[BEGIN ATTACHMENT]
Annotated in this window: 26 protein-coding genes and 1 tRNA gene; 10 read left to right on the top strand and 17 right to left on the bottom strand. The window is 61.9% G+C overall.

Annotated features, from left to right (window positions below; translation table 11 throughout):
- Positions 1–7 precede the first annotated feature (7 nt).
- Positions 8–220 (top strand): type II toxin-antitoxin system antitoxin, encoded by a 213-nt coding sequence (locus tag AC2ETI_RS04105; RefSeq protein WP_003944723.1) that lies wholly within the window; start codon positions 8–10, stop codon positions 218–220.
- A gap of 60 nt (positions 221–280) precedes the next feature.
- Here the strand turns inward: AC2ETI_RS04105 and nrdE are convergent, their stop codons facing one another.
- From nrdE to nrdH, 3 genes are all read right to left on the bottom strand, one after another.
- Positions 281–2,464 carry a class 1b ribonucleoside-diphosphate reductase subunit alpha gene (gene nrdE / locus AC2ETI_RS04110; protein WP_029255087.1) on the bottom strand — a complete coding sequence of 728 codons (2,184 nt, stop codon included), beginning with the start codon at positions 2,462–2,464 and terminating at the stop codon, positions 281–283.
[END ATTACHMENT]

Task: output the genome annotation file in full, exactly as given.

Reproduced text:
Annotated in this window: 26 protein-coding genes and 1 tRNA gene; 10 read left to right on the top strand and 17 right to left on the bottom strand. The window is 61.9% G+C overall.

Annotated features, from left to right (window positions below; translation table 11 throughout):
- Positions 1–7 precede the first annotated feature (7 nt).
- Positions 8–220 (top strand): type II toxin-antitoxin system antitoxin, encoded by a 213-nt coding sequence (locus tag AC2ETI_RS04105; RefSeq protein WP_003944723.1) that lies wholly within the window; start codon positions 8–10, stop codon positions 218–220.
- A gap of 60 nt (positions 221–280) precedes the next feature.
- Here the strand turns inward: AC2ETI_RS04105 and nrdE are convergent, their stop codons facing one another.
- From nrdE to nrdH, 3 genes are all read right to left on the bottom strand, one after another.
- Positions 281–2,464 carry a class 1b ribonucleoside-diphosphate reductase subunit alpha gene (gene nrdE / locus AC2ETI_RS04110; protein WP_029255087.1) on the bottom strand — a complete coding sequence of 728 codons (2,184 nt, stop codon included), beginning with the start codon at positions 2,462–2,464 and terminating at the stop codon, positions 281–283.